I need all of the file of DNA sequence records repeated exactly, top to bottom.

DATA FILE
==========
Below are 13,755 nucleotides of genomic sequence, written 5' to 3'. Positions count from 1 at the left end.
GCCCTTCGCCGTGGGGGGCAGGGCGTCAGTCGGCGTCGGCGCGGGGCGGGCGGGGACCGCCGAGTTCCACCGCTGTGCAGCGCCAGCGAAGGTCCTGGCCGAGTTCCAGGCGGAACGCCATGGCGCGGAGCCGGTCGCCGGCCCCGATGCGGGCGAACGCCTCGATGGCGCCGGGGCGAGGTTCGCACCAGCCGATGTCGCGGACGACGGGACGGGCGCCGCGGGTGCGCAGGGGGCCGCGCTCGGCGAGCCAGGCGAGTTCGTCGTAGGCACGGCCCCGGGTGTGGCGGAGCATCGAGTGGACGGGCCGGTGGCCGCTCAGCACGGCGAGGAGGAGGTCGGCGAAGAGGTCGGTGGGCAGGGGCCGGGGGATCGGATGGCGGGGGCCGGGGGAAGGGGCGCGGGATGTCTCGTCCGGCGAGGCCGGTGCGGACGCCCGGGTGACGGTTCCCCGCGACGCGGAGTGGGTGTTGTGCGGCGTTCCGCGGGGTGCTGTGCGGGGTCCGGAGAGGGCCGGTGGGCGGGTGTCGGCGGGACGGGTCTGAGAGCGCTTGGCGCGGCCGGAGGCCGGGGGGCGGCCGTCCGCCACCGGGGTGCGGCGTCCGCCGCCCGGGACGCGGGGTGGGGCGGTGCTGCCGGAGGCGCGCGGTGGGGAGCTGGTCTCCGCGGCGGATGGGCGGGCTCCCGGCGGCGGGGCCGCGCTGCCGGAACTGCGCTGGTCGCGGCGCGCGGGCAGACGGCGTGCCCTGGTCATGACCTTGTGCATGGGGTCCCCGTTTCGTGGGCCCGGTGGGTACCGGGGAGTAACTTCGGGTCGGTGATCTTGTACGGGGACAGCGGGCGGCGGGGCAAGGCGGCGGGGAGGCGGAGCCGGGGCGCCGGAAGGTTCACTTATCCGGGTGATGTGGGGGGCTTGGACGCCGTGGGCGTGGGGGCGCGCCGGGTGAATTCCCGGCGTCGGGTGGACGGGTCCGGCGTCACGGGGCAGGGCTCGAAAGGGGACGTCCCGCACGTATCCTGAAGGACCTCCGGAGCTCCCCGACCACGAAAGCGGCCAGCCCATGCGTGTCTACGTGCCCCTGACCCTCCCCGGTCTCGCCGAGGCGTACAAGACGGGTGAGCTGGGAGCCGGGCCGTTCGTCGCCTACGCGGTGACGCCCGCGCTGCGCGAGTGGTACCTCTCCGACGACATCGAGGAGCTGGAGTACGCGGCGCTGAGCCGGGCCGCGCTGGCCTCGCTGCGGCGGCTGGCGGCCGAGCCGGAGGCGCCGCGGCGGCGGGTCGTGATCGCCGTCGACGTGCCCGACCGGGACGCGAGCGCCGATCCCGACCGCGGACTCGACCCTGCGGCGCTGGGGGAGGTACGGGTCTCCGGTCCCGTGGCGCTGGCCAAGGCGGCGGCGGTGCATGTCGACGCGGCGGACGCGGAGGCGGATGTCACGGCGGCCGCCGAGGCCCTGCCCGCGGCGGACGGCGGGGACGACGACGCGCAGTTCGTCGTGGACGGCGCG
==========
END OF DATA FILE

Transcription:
Below are 13,755 nucleotides of genomic sequence, written 5' to 3'. Positions count from 1 at the left end.
GCCCTTCGCCGTGGGGGGCAGGGCGTCAGTCGGCGTCGGCGCGGGGCGGGCGGGGACCGCCGAGTTCCACCGCTGTGCAGCGCCAGCGAAGGTCCTGGCCGAGTTCCAGGCGGAACGCCATGGCGCGGAGCCGGTCGCCGGCCCCGATGCGGGCGAACGCCTCGATGGCGCCGGGGCGAGGTTCGCACCAGCCGATGTCGCGGACGACGGGACGGGCGCCGCGGGTGCGCAGGGGGCCGCGCTCGGCGAGCCAGGCGAGTTCGTCGTAGGCACGGCCCCGGGTGTGGCGGAGCATCGAGTGGACGGGCCGGTGGCCGCTCAGCACGGCGAGGAGGAGGTCGGCGAAGAGGTCGGTGGGCAGGGGCCGGGGGATCGGATGGCGGGGGCCGGGGGAAGGGGCGCGGGATGTCTCGTCCGGCGAGGCCGGTGCGGACGCCCGGGTGACGGTTCCCCGCGACGCGGAGTGGGTGTTGTGCGGCGTTCCGCGGGGTGCTGTGCGGGGTCCGGAGAGGGCCGGTGGGCGGGTGTCGGCGGGACGGGTCTGAGAGCGCTTGGCGCGGCCGGAGGCCGGGGGGCGGCCGTCCGCCACCGGGGTGCGGCGTCCGCCGCCCGGGACGCGGGGTGGGGCGGTGCTGCCGGAGGCGCGCGGTGGGGAGCTGGTCTCCGCGGCGGATGGGCGGGCTCCCGGCGGCGGGGCCGCGCTGCCGGAACTGCGCTGGTCGCGGCGCGCGGGCAGACGGCGTGCCCTGGTCATGACCTTGTGCATGGGGTCCCCGTTTCGTGGGCCCGGTGGGTACCGGGGAGTAACTTCGGGTCGGTGATCTTGTACGGGGACAGCGGGCGGCGGGGCAAGGCGGCGGGGAGGCGGAGCCGGGGCGCCGGAAGGTTCACTTATCCGGGTGATGTGGGGGGCTTGGACGCCGTGGGCGTGGGGGCGCGCCGGGTGAATTCCCGGCGTCGGGTGGACGGGTCCGGCGTCACGGGGCAGGGCTCGAAAGGGGACGTCCCGCACGTATCCTGAAGGACCTCCGGAGCTCCCCGACCACGAAAGCGGCCAGCCCATGCGTGTCTACGTGCCCCTGACCCTCCCCGGTCTCGCCGAGGCGTACAAGACGGGTGAGCTGGGAGCCGGGCCGTTCGTCGCCTACGCGGTGACGCCCGCGCTGCGCGAGTGGTACCTCTCCGACGACATCGAGGAGCTGGAGTACGCGGCGCTGAGCCGGGCCGCGCTGGCCTCGCTGCGGCGGCTGGCGGCCGAGCCGGAGGCGCCGCGGCGGCGGGTCGTGATCGCCGTCGACGTGCCCGACCGGGACGCGAGCGCCGATCCCGACCGCGGACTCGACCCTGCGGCGCTGGGGGAGGTACGGGTCTCCGGTCCCGTGGCGCTGGCCAAGGCGGCGGCGGTGCATGTCGACGCGGCGGACGCGGAGGCGGATGTCACGGCGGCCGCCGAGGCCCTGCCCGCGGCGGACGGCGGGGACGACGACGCGCAGTTCGTCGTGGACGGCGCG